[0048] Chromatography can be performed using either axial flow columns, such as those available from GE Healthcare, Pall Corporation and Bio-Rad, or using radial flow columns, such as those available from Proxcys. Chromatography can also be conducted using expanded bed technologies.

[0049] The method of the present invention may also employ the use of multiple ion exchange chromatography steps to improve the purification of albumin. The use of multiple ion exchange chromatography steps may employ more than one anion exchange resin or more than one cation exchange resin. The method may also employ multiple anion and cation exchange resins (i.e., more than one anion exchange resin and more than one cation exchange resin).

[0050] Persons skilled in the art will understand that it does not matter in which order the multiple ion exchange chromatography steps of the present invention are performed. Thus, in one embodiment, the flow through fraction from the anion exchange resin of step (a) is passed through the cation exchange resin of step (b). In another embodiment, the flow through fraction froni the cation exchange resin of step (b) is passed through an anion exchange resin of step (a).

[0051] In an embodiment, where the albumin enriched solution is passed through the ion exchange resins, the albumin enriched flow through fractions from steps (a) and/or (b) can be collected and stored indefinitely for subsequent fractionation (purification) in accordance with the methods of the present invention. In another embodiment, the albumin enriched flow through fraction recovered from steps (a) and (b) is passed directly through the hydrophobic charge induction resin in accordance with the methods of the present invention.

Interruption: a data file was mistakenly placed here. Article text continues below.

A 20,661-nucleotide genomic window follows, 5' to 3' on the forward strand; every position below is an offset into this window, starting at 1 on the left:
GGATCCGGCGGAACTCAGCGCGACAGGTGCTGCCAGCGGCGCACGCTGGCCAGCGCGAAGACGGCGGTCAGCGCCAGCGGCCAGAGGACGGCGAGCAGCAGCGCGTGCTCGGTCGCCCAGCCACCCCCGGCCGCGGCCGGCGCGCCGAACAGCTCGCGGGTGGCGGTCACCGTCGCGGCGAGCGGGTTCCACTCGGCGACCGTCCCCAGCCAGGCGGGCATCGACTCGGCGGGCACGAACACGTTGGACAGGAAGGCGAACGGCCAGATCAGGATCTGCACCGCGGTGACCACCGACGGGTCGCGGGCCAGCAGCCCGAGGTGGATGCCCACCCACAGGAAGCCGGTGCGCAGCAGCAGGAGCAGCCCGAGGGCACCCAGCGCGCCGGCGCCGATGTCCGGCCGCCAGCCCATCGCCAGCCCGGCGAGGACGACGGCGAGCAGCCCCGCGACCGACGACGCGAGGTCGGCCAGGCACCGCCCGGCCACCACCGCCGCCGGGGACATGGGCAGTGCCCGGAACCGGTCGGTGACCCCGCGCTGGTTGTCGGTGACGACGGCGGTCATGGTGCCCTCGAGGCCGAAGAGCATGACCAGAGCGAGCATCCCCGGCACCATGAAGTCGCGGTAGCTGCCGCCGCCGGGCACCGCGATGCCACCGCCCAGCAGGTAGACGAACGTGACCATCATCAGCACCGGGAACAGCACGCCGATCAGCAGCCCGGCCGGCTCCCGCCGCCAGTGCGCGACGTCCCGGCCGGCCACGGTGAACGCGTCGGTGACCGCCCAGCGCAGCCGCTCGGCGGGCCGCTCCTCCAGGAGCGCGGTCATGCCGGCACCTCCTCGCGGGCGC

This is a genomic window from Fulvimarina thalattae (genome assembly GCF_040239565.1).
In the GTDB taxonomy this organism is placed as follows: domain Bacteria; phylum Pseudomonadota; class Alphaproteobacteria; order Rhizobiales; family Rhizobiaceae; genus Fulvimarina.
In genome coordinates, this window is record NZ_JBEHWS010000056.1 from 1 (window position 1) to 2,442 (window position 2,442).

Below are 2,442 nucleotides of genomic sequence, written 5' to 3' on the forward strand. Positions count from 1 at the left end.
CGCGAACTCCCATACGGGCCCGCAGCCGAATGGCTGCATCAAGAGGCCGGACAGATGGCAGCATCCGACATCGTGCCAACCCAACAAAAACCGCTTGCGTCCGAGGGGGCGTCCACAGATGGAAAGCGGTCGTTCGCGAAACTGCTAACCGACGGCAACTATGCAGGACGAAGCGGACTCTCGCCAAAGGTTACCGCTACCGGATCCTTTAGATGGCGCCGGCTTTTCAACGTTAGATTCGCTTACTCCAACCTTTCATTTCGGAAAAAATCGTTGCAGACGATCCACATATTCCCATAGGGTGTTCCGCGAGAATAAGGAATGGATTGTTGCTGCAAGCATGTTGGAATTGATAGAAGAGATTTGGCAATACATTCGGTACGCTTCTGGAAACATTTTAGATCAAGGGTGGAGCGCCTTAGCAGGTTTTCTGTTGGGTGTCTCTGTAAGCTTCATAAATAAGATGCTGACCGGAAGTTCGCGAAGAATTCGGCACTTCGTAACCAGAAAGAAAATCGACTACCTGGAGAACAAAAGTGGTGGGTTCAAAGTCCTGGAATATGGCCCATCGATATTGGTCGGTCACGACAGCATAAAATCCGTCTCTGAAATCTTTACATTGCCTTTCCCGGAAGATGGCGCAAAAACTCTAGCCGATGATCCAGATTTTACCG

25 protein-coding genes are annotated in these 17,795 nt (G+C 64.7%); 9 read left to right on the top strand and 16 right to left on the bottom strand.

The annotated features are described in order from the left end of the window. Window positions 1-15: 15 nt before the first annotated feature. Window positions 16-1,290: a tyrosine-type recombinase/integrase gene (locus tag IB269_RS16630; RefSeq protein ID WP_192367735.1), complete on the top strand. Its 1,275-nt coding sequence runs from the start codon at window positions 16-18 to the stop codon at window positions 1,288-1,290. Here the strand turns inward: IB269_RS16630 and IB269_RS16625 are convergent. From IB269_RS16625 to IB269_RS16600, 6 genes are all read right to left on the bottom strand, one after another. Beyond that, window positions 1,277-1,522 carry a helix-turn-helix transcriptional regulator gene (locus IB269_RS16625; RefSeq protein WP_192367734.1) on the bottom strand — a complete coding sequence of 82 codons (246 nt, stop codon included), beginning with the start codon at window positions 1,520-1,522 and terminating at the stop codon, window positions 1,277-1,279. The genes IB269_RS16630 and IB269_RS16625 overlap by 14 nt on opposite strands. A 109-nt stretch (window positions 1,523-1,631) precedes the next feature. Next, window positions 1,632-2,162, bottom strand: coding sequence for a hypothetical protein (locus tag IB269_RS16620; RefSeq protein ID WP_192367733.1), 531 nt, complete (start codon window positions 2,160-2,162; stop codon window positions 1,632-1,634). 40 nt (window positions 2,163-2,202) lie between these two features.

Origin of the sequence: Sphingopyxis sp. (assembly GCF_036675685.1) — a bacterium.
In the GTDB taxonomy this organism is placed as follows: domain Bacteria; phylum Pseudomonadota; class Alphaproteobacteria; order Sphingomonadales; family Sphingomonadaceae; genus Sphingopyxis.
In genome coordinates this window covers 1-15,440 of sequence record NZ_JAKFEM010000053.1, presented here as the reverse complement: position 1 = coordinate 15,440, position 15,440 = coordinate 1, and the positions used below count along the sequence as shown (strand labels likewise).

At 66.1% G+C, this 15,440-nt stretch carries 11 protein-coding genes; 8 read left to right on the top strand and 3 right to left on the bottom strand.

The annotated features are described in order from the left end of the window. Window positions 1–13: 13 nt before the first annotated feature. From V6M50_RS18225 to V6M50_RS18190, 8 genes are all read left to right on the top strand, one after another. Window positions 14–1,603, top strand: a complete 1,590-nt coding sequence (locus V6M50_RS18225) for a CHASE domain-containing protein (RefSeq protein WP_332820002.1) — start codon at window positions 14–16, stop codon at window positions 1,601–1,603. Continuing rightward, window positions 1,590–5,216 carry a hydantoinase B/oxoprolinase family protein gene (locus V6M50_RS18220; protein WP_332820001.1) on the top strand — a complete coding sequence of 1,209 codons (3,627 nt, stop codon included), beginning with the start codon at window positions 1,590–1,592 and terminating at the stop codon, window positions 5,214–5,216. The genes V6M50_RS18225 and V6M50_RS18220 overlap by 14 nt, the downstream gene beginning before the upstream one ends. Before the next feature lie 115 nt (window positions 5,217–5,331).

[0052] As the chromatography steps according to the present invention are to be performed in negative mode with respect to albumin, it would be understood by persons skilled in the art that the conditions for the ion exchange chromatographic steps according to the present invention will favour the retention of impurities to the solid support, allowing the albumin to the recovered in the flow through fraction. Given that the albumin purity in plasma is initially about 60-70%, chromatography steps that bind the lower abundant impurity proteins are significantly more efficient than those that capture albumin. Typical protein loads for albumin capture on ion exchange resins such as DEAE Sepharose-FF are 50 - 65 g/L and 50 - 100 g/L for albumin capture on ion exchange resins such as CM Sepharose-FF. The use of negative mode chromatography for the anion and cation exchange chromatography steps may permit loadings of > 500 g/L.

[0053] In an embodiment of the present invention, the methods do not comprise an intervening chromatographic step in positive mode with respect to the albumin between step (a) and step (b). However, the methods of the present invention may comprise additional steps performed in positive mode with respect to albumin, where those additional steps are not performed between ion exchange chromatographic steps (a) or (b). For example, Capto DEAE resin can be used in positive mode (i.e., to capture albumin) in order to separate the crude IgG fraction in the flow through, then elute the albumin from the Capto DEAE resin for subsequent purification by the methods according to the present invention.

[0054] In another aspect of the present invention, there is provided a polished albumin solution recovered by the methods disclosed herein.